Consider gold (NYSEARCA:GLD), which after years of higher volatility has seen its volatility gauge drop to new historical lows that recently touched just above 10. Putting this historically low volatility in context, it is less than the 15 reading that came just before the 2011 gold price (NYSEARCA:PHYS) peak. And it is less than the even lower 12 reading that came right before the lights went out on the yellow metal in early 2013. Put simply, the stock market is not the only place where complacency reigns at the present time.
Now consider U.S. Treasuries (NYSEARCA:TLT), which also has a volatility reading that recently revisited its lowest readings in its history and remains at the bottom end of its long-term range. But what is notable in the case of Treasuries and volatility that differentiates it from every other category mentioned here is the following. Reaching historically low volatility readings and experiencing a subsequent spike in volatility is not necessarily correlated with a subsequent measurable price decline in U.S. Treasuries (NYSEARCA:IEF). For example, after reaching a historically low volatility reading in 2007, U.S. Treasury volatility spiked dramatically higher. But so too did U.S. Treasury prices at the same time. And while some spikes in Treasury volatility were associated with a noticeable drop in bond prices, in other instances, it saw Treasuries accelerating its move to the upside. So while bond investors are just as complacent as their stock and gold counterparts, this does not necessarily mean that investors should be anything more than risk aware, as movements in Treasury volatility are more uncorrelated with changes in Treasury prices.
The Theory Of Everything Volatility
Putting this all together, we have the following backdrop for investors today.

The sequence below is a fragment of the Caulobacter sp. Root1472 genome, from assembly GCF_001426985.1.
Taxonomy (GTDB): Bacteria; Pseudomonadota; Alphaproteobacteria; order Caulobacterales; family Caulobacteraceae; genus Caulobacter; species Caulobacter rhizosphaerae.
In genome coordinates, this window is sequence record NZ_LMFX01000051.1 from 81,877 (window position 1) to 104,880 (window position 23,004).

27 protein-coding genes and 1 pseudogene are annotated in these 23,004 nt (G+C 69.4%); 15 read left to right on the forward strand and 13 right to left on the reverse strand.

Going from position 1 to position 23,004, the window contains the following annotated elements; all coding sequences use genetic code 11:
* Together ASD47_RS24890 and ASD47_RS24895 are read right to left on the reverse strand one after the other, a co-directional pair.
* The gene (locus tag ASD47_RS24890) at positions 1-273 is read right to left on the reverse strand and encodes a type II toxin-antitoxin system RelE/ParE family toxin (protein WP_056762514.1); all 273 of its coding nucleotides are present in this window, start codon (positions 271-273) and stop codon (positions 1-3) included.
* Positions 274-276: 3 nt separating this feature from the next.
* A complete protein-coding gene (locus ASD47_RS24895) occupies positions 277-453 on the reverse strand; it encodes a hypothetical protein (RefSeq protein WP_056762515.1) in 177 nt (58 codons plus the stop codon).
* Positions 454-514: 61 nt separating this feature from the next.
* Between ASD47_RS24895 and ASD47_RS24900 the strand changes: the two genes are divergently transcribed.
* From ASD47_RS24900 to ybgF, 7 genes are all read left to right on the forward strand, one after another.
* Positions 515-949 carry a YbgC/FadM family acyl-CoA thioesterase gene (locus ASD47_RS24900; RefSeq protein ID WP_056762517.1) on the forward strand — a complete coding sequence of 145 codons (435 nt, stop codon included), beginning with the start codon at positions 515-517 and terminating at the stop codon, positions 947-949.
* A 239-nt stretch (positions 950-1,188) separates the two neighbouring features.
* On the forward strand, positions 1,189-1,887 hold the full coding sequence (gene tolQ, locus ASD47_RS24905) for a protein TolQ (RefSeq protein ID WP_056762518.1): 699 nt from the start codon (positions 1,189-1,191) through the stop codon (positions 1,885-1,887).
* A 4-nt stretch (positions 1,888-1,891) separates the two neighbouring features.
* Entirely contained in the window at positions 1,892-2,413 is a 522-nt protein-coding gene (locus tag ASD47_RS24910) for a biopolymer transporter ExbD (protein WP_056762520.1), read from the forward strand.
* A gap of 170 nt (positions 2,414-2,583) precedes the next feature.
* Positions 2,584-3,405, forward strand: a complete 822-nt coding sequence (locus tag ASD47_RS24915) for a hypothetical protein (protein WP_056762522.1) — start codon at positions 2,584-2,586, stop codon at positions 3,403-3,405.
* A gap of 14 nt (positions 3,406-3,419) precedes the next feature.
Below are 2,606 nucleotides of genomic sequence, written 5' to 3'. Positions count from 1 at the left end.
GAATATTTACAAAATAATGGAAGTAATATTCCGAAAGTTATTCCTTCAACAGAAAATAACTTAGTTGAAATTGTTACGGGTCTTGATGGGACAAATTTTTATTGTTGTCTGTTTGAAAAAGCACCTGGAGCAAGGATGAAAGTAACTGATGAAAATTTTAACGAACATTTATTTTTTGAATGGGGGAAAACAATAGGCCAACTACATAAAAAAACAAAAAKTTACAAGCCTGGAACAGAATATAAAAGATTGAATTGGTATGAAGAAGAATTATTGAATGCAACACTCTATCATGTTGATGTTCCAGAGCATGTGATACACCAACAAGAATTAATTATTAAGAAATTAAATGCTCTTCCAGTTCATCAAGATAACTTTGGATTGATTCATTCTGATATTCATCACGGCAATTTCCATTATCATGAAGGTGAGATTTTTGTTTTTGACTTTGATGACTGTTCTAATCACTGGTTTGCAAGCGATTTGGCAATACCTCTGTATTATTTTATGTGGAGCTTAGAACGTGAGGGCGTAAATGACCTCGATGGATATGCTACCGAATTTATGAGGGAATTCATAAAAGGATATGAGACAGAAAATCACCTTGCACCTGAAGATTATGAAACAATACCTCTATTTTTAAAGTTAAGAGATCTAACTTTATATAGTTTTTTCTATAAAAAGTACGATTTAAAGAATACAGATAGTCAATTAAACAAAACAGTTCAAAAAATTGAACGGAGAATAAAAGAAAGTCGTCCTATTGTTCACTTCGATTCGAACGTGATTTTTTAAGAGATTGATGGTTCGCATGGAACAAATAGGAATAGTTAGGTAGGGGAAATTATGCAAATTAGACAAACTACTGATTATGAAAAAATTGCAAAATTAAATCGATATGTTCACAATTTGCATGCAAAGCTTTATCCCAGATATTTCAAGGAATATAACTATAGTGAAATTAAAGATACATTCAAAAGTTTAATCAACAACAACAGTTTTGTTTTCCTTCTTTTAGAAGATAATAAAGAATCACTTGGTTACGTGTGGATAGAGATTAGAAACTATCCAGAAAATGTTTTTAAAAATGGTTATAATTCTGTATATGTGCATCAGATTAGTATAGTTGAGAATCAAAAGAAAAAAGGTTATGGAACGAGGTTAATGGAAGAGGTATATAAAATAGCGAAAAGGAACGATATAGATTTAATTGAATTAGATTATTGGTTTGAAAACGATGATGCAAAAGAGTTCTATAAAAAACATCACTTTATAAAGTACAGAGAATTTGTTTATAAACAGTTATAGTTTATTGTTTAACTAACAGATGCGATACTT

Volatility readings across a number of major categories including U.S. large cap stocks, U.S. small cap stocks, emerging market stocks and gold are all at historical lows, albeit a relatively short history.
And past instances of trading at historically low volatility for these categories as well as others such as the euro and oil have typically been followed by sharp and extended periods of sharp downside price movement.
Does this mean that investors should sell any of their assets in any of these categories today?
Absolutely not, for the timing of exactly when markets might react to such complacency remains elusive. To this point, a historical low volatility reading for any given category could just as easily be followed by a new historical low reading in the next day, month, or years that follows. Often, some sort of catalyst is often needed to present itself to spark the reversal higher in price volatility, whether it is the onset of a banking crisis, the elevation of a far-left government into power in the eurozone, the signal that sustained higher inflation is not going to present itself in the post-crisis period, or the decision by the country with the world’s largest oil reserves to impose market discipline. Until any such catalyst presents itself, these low volatility categories can continue to grind higher with increasingly lower volatility.